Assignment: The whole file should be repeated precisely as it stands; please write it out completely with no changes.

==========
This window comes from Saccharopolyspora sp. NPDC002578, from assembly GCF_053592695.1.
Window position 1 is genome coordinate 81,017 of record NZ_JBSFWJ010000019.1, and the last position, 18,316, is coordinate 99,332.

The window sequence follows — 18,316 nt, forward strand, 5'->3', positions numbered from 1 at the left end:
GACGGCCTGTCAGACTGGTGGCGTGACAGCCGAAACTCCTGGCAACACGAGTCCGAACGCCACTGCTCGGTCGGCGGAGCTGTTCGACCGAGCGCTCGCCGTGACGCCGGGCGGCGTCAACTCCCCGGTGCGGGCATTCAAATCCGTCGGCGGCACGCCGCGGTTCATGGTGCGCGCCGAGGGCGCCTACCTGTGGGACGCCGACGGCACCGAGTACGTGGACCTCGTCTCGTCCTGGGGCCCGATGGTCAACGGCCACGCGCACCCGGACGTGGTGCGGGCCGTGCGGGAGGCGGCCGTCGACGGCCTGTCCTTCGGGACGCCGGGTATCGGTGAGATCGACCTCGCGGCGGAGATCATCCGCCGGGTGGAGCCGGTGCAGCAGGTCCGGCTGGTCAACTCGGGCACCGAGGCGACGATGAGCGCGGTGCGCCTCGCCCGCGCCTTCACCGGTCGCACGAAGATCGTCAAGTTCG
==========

This window comes from Saccharopolyspora sp. NPDC002578, from assembly GCF_053592695.1.
Window position 1 is genome coordinate 81,017 of record NZ_JBSFWJ010000019.1, and the last position, 18,316, is coordinate 99,332.

The window sequence follows — 18,316 nt, forward strand, 5'->3', positions numbered from 1 at the left end:
GACGGCCTGTCAGACTGGTGGCGTGACAGCCGAAACTCCTGGCAACACGAGTCCGAACGCCACTGCTCGGTCGGCGGAGCTGTTCGACCGAGCGCTCGCCGTGACGCCGGGCGGCGTCAACTCCCCGGTGCGGGCATTCAAATCCGTCGGCGGCACGCCGCGGTTCATGGTGCGCGCCGAGGGCGCCTACCTGTGGGACGCCGACGGCACCGAGTACGTGGACCTCGTCTCGTCCTGGGGCCCGATGGTCAACGGCCACGCGCACCCGGACGTGGTGCGGGCCGTGCGGGAGGCGGCCGTCGACGGCCTGTCCTTCGGGACGCCGGGTATCGGTGAGATCGACCTCGCGGCGGAGATCATCCGCCGGGTGGAGCCGGTGCAGCAGGTCCGGCTGGTCAACTCGGGCACCGAGGCGACGATGAGCGCGGTGCGCCTCGCCCGCGCCTTCACCGGTCGCACGAAGATCGTCAAGTTCG